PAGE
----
Prescription Drugs
Don't give up medications prescribed by a doctor, but review all your prescriptions with her or a pharmacist at least once a year.

Ways to save: Follow Maria Taylor's example and choose generic drugs over name brands. (Just make sure there are no questions about the generic's equivalence to your usual drug; see for more information.)
  • Ask your doctor whether there are older, effective drugs you could take. Recent studies suggest that newer, pricier meds don't always work better than the less expensive treatments they were designed to replace. In one report, older diabetes drugs were as effective as newer types that cost eight to 11 times as much.
  • Negotiate. Some health insurance companies are reducing or waiving co-pays on commonly prescribed drugs; call to see if your plan offers this program.
  • Split your pills. Talk to your doctor about getting a higher-dose version of your drug and slicing the pills in half with a pill splitter. (Many statins can be split; the same is true of some pills for blood pressure, depression, and other conditions.) This can reduce prescription costs by as much as 50 percent.
  • Look for discounts. is a clearinghouse for hundreds of prescription-drug-assistance programs. Many of these programs are for the uninsured, but some provide discounts for insured patients who have high co-pays or who need expensive drugs.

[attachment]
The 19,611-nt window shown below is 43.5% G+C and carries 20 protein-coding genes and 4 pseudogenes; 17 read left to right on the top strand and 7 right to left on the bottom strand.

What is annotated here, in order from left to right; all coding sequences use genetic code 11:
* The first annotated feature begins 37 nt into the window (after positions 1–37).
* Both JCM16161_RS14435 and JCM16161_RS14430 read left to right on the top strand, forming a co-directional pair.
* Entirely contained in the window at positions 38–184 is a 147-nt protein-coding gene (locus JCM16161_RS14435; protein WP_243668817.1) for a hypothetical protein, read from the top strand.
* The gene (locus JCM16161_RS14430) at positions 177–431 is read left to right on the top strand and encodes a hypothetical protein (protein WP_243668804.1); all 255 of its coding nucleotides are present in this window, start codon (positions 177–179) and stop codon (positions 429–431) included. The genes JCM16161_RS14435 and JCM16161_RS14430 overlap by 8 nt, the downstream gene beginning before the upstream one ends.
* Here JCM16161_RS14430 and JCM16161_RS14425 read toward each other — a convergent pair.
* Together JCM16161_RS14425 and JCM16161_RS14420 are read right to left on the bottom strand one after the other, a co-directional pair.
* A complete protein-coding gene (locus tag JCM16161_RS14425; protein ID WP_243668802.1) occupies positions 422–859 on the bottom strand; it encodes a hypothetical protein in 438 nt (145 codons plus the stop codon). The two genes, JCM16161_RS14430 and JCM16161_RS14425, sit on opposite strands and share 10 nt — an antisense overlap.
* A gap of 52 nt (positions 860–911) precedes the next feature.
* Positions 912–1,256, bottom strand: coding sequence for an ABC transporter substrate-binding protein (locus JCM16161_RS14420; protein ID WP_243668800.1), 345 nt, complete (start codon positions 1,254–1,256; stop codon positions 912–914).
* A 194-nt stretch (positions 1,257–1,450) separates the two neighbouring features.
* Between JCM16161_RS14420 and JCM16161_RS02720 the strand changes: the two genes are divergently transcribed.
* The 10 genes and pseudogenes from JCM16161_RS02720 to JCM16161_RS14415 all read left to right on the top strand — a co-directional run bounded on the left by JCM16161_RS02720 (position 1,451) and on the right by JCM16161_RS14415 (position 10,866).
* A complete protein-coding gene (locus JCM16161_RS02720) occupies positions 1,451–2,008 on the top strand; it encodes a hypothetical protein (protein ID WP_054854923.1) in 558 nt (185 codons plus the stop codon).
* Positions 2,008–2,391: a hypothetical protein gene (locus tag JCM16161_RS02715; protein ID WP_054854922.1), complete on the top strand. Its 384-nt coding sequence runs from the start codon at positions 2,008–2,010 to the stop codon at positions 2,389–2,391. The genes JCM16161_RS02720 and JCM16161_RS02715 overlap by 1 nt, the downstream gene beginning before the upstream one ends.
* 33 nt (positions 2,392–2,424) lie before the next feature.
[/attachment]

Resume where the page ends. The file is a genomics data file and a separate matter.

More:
Don't give up regular mammograms, Pap tests, and bone-density tests, as well as checks of your blood pressure, blood sugar, cholesterol, and triglycerides.

Ways to save: Ask your doctor's office, local hospitals, and women's health centers about free and low-priced mammograms, Pap smears, and other recommended tests. Several national chain drugstores offer free drop-in screenings for cholesterol, blood pressure, and blood sugar.
  • If you have no health issues, cancel your annual physical. The U.S. Department of Health and Human Services recommends this practice. In 20 years of studying physicals, government researchers found that healthy people gain no benefit from annual visits. In fact, physicals can lead to unnecessary testing that has the potential to be both expensive and harmful.
  • Slow down on Pap screens. Women over 30 who have had three consecutive healthy Pap smears can limit their tests to once every two to three years.
  • Pass on unnecessary heart screens. Most people don't need heart disease tests for homocysteine, C-reactive protein, coronary calcium, and a blood fat called Lp(a), says Susan Bennett, MD, clinical director of the Women's Heart Program at George Washington University Hospital. These screens make sense only if you have a family history of early heart disease in the absence of the usual risk factors, such as smoking, high blood pressure, cholesterol, and triglycerides.
As a reminder, always consult your doctor for medical advice and treatment before starting any program.


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